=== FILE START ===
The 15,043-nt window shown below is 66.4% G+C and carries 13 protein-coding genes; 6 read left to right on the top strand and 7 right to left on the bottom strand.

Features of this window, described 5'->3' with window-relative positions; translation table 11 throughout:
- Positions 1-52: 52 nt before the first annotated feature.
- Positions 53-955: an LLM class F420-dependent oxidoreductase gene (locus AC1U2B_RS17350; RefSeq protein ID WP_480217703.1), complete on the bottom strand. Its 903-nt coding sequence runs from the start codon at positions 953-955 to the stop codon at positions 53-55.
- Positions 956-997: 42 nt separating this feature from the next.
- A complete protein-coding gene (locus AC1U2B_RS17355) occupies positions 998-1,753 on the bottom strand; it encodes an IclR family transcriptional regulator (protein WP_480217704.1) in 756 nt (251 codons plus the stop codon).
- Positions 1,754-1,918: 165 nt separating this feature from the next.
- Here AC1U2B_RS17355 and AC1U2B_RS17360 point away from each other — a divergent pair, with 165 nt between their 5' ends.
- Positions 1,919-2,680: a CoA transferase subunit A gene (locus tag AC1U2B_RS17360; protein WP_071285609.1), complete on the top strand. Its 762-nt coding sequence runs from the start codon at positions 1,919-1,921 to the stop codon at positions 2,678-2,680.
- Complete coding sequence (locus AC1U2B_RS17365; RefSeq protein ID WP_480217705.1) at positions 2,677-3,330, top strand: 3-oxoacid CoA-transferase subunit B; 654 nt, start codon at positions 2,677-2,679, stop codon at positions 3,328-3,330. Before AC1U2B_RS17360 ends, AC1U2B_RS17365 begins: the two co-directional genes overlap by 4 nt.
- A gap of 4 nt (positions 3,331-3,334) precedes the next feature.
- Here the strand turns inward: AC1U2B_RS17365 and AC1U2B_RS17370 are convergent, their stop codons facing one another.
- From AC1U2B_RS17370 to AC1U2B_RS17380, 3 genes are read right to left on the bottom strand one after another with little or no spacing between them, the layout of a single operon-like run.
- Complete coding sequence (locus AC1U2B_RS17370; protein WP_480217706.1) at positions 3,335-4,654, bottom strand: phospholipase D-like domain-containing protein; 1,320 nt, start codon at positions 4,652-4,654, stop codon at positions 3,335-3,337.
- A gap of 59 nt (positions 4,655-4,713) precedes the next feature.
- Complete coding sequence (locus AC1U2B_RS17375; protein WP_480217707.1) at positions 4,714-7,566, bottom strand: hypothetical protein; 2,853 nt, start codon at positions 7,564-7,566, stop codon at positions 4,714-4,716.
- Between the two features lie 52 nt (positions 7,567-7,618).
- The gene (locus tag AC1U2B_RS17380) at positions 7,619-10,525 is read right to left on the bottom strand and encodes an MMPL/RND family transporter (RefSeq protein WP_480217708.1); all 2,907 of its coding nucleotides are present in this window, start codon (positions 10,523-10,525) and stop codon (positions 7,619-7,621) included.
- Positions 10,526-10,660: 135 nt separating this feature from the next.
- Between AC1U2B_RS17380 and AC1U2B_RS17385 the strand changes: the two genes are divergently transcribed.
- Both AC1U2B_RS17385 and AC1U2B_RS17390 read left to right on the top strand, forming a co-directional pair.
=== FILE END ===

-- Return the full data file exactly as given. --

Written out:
The 15,043-nt window shown below is 66.4% G+C and carries 13 protein-coding genes; 6 read left to right on the top strand and 7 right to left on the bottom strand.

Features of this window, described 5'->3' with window-relative positions; translation table 11 throughout:
- Positions 1-52: 52 nt before the first annotated feature.
- Positions 53-955: an LLM class F420-dependent oxidoreductase gene (locus AC1U2B_RS17350; RefSeq protein ID WP_480217703.1), complete on the bottom strand. Its 903-nt coding sequence runs from the start codon at positions 953-955 to the stop codon at positions 53-55.
- Positions 956-997: 42 nt separating this feature from the next.
- A complete protein-coding gene (locus AC1U2B_RS17355) occupies positions 998-1,753 on the bottom strand; it encodes an IclR family transcriptional regulator (protein WP_480217704.1) in 756 nt (251 codons plus the stop codon).
- Positions 1,754-1,918: 165 nt separating this feature from the next.
- Here AC1U2B_RS17355 and AC1U2B_RS17360 point away from each other — a divergent pair, with 165 nt between their 5' ends.
- Positions 1,919-2,680: a CoA transferase subunit A gene (locus tag AC1U2B_RS17360; protein WP_071285609.1), complete on the top strand. Its 762-nt coding sequence runs from the start codon at positions 1,919-1,921 to the stop codon at positions 2,678-2,680.
- Complete coding sequence (locus AC1U2B_RS17365; RefSeq protein ID WP_480217705.1) at positions 2,677-3,330, top strand: 3-oxoacid CoA-transferase subunit B; 654 nt, start codon at positions 2,677-2,679, stop codon at positions 3,328-3,330. Before AC1U2B_RS17360 ends, AC1U2B_RS17365 begins: the two co-directional genes overlap by 4 nt.
- A gap of 4 nt (positions 3,331-3,334) precedes the next feature.
- Here the strand turns inward: AC1U2B_RS17365 and AC1U2B_RS17370 are convergent, their stop codons facing one another.
- From AC1U2B_RS17370 to AC1U2B_RS17380, 3 genes are read right to left on the bottom strand one after another with little or no spacing between them, the layout of a single operon-like run.
- Complete coding sequence (locus AC1U2B_RS17370; protein WP_480217706.1) at positions 3,335-4,654, bottom strand: phospholipase D-like domain-containing protein; 1,320 nt, start codon at positions 4,652-4,654, stop codon at positions 3,335-3,337.
- A gap of 59 nt (positions 4,655-4,713) precedes the next feature.
- Complete coding sequence (locus AC1U2B_RS17375; protein WP_480217707.1) at positions 4,714-7,566, bottom strand: hypothetical protein; 2,853 nt, start codon at positions 7,564-7,566, stop codon at positions 4,714-4,716.
- Between the two features lie 52 nt (positions 7,567-7,618).
- The gene (locus tag AC1U2B_RS17380) at positions 7,619-10,525 is read right to left on the bottom strand and encodes an MMPL/RND family transporter (RefSeq protein WP_480217708.1); all 2,907 of its coding nucleotides are present in this window, start codon (positions 10,523-10,525) and stop codon (positions 7,619-7,621) included.
- Positions 10,526-10,660: 135 nt separating this feature from the next.
- Between AC1U2B_RS17380 and AC1U2B_RS17385 the strand changes: the two genes are divergently transcribed.
- Both AC1U2B_RS17385 and AC1U2B_RS17390 read left to right on the top strand, forming a co-directional pair.